Catholic School Teacher Steps Down After Anti-Covington Tweet

News: US News
by David Nussman  •  •  February 6, 2019   

Boys called 'hateful piles of smug, privileged garbage'

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ST. LOUIS ( - An English teacher at a Catholic school has resigned following backlash to a social media post condemning Catholic teenagers who were smeared by the media.

Dawn Finley, an English teacher at all-boys St. John Vianney High School in St. Louis, Missouri, retweeted a post on Twitter criticizing the Covington Catholic students attending the March for Life who were accused of disrespecting Native Americans.

After massive backlash to her retweet, Finley resigned. Her resignation was made known to the public on Feb. 1.

Following the March for Life on Jan. 18, there was a tense situation at the Lincoln Memorial involving some pro-life high-schoolers hailing from Covington Catholic High School in Kentucky. They were being taunted and cussed at by Black Hebrew Israelites when suddenly a group of Native American protesters, in D.C. for the Indigenous People's March, walked up to them.

A deceptively edited video clip of the encounter soon spread online. It seemed to show the high-schoolers, some of them in Make America Great Again hats, taunting an elderly Native American. Mass outrage ensued, with pundits, celebrities and others condemning the high school students as racist. But soon, more complete footage surfaced that exonerated the boys and undermined the mainstream media narrative.

Initially, even pro-life leaders and several bishops threw the boys under the bus. Some apologized and retracted after the fuller video surfaced.

On her personal Twitter account, Finley retweeted a tweet by teacher and blogger Doug Robertson that slammed the boys from Covington Catholic, saying, "They think they're adults enough to participate in a pro-life march. they're adult enough to suffer the public consequences of being racist, hateful piles of smug privileged garbage. White supremacy, encouraged by the president and his party, needs to be lit up and brought down."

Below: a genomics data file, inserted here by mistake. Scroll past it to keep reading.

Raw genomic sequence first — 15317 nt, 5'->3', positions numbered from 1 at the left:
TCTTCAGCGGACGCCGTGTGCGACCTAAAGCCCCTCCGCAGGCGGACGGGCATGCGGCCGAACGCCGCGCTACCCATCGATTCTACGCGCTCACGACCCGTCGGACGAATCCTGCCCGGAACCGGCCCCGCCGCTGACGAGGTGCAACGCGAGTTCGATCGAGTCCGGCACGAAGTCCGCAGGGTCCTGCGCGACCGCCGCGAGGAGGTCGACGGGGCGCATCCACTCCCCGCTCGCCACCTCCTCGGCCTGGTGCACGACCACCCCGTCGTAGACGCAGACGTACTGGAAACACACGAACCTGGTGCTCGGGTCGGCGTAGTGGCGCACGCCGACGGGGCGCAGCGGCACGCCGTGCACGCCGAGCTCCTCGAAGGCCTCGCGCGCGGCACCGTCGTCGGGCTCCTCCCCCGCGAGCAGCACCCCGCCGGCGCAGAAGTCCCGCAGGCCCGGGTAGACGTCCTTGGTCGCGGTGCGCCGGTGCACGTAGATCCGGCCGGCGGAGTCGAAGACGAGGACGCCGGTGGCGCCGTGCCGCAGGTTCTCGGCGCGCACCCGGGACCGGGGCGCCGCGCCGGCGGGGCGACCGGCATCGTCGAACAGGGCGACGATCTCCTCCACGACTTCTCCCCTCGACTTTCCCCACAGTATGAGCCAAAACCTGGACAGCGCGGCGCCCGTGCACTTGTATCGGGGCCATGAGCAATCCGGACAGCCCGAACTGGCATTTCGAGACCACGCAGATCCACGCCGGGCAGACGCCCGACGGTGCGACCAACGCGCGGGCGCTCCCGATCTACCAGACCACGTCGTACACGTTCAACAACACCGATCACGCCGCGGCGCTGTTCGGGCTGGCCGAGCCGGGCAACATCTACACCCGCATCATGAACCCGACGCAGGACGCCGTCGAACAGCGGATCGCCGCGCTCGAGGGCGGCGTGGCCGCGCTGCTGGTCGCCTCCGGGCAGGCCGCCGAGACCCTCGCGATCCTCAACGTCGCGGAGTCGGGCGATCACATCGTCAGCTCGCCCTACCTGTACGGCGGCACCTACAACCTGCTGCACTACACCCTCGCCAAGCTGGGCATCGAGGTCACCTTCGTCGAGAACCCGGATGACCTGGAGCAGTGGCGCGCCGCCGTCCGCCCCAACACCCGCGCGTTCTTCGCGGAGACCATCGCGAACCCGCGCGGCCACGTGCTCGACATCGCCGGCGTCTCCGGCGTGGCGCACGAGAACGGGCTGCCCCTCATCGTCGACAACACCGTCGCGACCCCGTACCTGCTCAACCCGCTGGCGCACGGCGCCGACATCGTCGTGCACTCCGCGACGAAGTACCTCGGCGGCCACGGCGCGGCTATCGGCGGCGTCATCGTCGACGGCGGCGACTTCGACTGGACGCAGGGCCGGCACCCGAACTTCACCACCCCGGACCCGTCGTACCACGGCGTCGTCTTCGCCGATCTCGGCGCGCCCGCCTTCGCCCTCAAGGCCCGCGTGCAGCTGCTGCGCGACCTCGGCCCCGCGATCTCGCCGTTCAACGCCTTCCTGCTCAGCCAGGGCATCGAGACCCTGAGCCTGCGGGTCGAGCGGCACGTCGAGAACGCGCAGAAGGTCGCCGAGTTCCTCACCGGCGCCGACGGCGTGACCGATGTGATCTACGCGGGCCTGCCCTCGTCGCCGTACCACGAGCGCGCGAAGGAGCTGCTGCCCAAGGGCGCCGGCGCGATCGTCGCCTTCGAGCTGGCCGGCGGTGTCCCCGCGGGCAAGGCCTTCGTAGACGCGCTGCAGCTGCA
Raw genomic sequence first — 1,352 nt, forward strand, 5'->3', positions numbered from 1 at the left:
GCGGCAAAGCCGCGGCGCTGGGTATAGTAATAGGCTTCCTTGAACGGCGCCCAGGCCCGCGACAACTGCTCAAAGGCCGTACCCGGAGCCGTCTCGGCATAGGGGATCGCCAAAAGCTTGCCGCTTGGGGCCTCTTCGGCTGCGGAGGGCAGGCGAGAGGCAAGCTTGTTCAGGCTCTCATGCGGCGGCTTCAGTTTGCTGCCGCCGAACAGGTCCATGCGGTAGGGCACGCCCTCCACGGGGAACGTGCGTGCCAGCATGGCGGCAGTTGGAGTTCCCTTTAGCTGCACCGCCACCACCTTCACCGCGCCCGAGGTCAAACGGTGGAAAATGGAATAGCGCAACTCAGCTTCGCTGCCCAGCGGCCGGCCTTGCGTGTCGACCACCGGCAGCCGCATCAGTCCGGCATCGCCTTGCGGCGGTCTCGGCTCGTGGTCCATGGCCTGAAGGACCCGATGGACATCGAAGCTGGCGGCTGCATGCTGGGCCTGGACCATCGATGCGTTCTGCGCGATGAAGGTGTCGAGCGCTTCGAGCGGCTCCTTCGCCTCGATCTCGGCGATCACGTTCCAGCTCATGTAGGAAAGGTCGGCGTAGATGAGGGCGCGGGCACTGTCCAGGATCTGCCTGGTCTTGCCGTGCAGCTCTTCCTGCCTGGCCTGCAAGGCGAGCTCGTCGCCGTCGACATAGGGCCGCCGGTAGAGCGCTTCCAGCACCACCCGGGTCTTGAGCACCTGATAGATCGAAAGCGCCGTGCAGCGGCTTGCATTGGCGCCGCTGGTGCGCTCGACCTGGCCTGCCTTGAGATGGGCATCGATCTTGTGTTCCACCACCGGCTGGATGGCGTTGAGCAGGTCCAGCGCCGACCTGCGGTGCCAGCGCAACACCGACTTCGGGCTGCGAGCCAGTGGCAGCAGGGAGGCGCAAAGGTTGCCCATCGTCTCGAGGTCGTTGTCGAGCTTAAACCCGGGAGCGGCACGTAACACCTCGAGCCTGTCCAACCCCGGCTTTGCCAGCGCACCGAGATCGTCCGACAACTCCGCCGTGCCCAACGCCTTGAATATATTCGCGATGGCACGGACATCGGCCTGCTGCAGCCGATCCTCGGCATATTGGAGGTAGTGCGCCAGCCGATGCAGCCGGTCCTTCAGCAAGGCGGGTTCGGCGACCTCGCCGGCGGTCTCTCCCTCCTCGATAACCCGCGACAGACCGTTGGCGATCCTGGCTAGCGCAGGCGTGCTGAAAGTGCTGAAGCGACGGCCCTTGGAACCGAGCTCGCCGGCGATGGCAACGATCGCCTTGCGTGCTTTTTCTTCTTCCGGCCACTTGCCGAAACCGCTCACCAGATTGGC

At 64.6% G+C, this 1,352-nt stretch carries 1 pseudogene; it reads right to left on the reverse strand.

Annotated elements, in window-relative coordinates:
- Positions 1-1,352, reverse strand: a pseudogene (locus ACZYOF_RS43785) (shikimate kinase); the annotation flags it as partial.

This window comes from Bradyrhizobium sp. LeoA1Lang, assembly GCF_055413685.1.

Robertson, who authored the original tweet, often tweets criticisms of President Trump and has retweeted democratic socialist Alexandria Ocasio-Cortez. Robertson's original tweet appears to have been deleted.

Some Vianney High School parents were upset that Finley shared this politically charged tweet mocking pro-lifers. They drew attention to the retweet and called on the school to take action.

Reportedly, the controversy went viral after a local conservative radio host shared a screenshot of Finley's retweet. She told local news she retweeted on Jan. 20 and deleted the retweet the following day. The radio host shared a screenshot days after Finley deleted the retweet.

Finley has since released a statement about her resignation that reads, "I resigned because I care about my students more than myself. I would move mountains for them all. They feed my soul and watching them learn and grow is my greatest accomplishment."

Some of Finley's students say one of the most important things she taught them about was the danger of media bias. One Vianney High School senior told local news, "She educated the entire student body over what kind of signs to avoid and the kind of bias to keep in mind when you search the web and engage in political discussions on social media."

"I mean she's a good teacher, she has her doctorate and everything," another student said, adding, "When you do retweet that sort of thing and support those ideas, you aren't representing a Catholic school."

Saint John Vianney High School is an all-boys Catholic college preparatory school. In 2014, the Cardinal Newman Society recognized Vianney High School as one of its "Schools of Excellence."

One of the Covington Catholic students who caught the most flak was Nick Sandmann, who is on video standing face-to-face with Native American activist Nathan Phillips. Sandmann and his family got legal counsel. On Feb. 1, attorneys representing the Catholic pro-life teenager issued letters to dozens of media outlets, reporters and public figures — as well as four Catholic dioceses — warning them of potential lawsuits.

Sending out notices like this is an important first step in defamation and libel suits.

The smear campaign against Sandmann and other Covington Catholic students — and even the school itself — led to online bullying, doxxing and death threats.

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